Walter Bitner

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Yearly Archives: 2022

Meditation 101

Meditation has been a big part of my life for my entire adulthood, like a personal mountain I have been climbing a step at a time, nearly every day, for forty years.


Hooteroll? & The Forest Play The 5 Spot This Saturday!

Saturday, April 9, 2022 at 6 pm
The 5 Spot, 1006 Forrest Avenue, Nashville 37206

I’m back in Nashville this week – we attended a beautiful wedding yesterday, and this week will be filled with family, friends, and rehearsals for another highlight of my year: The Forest joins Hooteroll? once again for a Saturday night performance at East Nashville’s iconic venue The 5 Spot. (more…)

My Hat

James River, Midlothian, Virginia, March 16, 2022 ~ click images to enlarge

This is my hat. If you know me personally, you probably recognize it: this has been my winter hat for about 35 years now. I bought it from a boutique in Asheville, North Carolina around 1987, give or take a year. My wife has one too, which we bought in the same store at the same time. Hers is white, mine is black. They are both made of wool, although her hat is softer than mine.

It is incredibly warm, and it fits my (big) head very comfortably, which is why I have never wanted, or worn, a different winter hat.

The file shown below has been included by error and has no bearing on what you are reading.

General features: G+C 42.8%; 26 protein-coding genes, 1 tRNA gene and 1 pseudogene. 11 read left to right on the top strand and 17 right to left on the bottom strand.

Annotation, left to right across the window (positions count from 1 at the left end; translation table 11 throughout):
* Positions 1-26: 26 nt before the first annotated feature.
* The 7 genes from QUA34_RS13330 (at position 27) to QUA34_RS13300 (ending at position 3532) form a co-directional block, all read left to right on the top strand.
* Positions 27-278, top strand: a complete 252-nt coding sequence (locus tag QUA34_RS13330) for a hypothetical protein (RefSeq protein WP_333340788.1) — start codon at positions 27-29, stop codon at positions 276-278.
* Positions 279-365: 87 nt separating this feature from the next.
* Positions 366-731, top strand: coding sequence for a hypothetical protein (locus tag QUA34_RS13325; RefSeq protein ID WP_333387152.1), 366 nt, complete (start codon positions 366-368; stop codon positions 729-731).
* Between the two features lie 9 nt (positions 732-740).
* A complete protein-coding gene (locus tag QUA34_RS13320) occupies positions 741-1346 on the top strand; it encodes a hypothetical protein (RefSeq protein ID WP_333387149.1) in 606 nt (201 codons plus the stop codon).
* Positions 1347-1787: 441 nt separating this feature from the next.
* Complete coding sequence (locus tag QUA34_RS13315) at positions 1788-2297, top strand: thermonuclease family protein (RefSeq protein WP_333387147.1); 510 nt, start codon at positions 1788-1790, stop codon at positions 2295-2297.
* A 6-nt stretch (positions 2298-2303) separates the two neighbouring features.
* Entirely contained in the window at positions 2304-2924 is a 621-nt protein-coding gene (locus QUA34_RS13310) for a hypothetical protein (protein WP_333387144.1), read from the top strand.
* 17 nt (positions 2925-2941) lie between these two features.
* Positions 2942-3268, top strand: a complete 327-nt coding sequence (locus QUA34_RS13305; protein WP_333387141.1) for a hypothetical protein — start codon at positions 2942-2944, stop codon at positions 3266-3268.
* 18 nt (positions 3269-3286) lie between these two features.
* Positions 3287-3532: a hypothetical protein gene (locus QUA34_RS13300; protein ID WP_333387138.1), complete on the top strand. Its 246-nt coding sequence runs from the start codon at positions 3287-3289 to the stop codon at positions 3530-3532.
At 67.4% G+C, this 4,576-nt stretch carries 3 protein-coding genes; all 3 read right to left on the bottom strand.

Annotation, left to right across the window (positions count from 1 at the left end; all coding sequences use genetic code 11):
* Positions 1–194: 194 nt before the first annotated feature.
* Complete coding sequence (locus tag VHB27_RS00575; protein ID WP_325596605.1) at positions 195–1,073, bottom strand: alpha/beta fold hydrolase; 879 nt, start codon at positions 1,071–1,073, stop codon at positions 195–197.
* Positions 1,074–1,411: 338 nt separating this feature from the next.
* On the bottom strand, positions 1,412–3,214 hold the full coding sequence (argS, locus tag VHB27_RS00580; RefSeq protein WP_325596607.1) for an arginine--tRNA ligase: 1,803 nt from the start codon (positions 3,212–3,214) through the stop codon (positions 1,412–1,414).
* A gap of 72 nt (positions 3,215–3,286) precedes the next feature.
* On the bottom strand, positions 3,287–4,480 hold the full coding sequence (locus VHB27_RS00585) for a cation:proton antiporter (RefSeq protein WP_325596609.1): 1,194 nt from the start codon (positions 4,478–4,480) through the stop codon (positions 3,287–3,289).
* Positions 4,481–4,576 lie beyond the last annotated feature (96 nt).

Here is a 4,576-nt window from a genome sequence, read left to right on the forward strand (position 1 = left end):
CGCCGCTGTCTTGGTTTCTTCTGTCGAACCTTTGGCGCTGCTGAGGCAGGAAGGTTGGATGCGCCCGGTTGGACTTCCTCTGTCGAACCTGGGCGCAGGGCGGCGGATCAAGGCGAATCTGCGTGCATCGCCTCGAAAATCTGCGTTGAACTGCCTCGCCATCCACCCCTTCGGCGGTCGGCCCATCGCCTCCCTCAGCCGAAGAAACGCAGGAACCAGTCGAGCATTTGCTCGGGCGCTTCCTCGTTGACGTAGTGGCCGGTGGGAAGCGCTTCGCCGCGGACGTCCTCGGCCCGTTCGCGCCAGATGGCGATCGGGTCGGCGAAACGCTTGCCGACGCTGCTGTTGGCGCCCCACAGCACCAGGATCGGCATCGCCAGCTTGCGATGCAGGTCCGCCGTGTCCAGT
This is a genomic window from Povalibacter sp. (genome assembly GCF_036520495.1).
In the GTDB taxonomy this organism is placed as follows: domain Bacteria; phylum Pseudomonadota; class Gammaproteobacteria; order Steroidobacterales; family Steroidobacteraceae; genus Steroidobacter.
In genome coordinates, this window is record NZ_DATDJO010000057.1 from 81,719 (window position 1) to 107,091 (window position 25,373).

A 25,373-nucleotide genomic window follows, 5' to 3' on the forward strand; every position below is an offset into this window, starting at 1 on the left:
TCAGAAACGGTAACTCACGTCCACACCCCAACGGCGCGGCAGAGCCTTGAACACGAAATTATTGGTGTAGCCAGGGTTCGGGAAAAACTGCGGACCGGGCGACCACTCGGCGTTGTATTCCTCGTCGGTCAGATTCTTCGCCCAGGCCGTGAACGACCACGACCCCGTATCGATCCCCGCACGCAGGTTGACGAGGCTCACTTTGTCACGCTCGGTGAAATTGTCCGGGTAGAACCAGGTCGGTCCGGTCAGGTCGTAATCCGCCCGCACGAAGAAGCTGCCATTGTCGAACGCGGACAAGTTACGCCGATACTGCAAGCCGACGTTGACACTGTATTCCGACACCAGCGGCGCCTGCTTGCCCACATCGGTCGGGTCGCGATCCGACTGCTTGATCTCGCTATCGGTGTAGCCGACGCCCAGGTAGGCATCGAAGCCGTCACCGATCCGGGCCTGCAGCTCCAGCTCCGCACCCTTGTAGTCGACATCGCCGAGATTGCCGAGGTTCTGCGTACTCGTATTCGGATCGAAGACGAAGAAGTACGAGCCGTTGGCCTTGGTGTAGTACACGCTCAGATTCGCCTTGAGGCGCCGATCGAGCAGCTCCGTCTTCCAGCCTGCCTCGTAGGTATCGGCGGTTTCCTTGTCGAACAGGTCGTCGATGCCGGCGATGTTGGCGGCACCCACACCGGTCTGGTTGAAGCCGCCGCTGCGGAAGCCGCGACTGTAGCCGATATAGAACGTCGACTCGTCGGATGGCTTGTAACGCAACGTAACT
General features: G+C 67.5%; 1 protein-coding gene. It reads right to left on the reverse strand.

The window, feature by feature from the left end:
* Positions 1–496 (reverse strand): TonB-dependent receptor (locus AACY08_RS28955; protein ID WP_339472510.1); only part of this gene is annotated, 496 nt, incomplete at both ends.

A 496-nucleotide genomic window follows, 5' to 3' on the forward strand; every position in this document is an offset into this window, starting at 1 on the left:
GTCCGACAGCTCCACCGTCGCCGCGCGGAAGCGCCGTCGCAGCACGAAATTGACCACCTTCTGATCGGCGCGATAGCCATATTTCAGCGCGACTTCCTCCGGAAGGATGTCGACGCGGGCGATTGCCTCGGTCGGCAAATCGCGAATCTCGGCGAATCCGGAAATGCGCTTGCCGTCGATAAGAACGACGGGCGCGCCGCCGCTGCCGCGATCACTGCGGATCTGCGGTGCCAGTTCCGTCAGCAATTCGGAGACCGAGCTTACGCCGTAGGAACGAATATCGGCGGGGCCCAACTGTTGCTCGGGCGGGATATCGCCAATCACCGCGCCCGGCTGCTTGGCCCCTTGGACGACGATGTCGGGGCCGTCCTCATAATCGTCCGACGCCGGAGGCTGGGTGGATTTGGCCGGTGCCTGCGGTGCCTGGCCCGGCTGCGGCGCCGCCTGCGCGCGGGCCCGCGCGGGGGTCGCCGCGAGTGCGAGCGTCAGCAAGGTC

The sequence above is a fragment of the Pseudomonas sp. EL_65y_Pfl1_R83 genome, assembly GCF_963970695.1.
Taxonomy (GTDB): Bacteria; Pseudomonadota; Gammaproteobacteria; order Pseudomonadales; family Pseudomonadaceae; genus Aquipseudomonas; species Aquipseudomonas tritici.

One a Penny, Two a Penny, Hot Cross Buns


Now I know what you’re thinking. It’s not that Hot Cross Buns. It’s not the Hot Cross Buns that you thought we had gotten past by now, those four measures of ignominy that haunt the deepest recesses of your early instrumental music education memories. It’s not that inane ditty that you practiced, repeating those three notes over and over, tormenting your parents and your siblings until finally, after what seemed like a very long time but probably was not very long at all, it was burned into your memory, burned into the memory of your fingers, those three notes:

B, A, G
B, A, G
B, A, G.

No, it’s not that Hot Cross Buns. It’s a different one.


A Snow Day on Tolkien’s Birthday



“In a hole in the ground there lived a hobbit.”

It has been about 46 years since I first read those initial ten words. Tolkien was still a figure of the “literary underground” in 1976 – none of my friends or classmates knew of him – and I was only ten years old.

Tolkien’s name is now a household word, The Hobbit and The Lord of the Rings now appear near the top of every all-time bestsellers list of books in English, and Peter Jackson’s film franchise based on the books is one of the highest-grossing in history.

The books are still the same today as they were when I first read them, but I am not.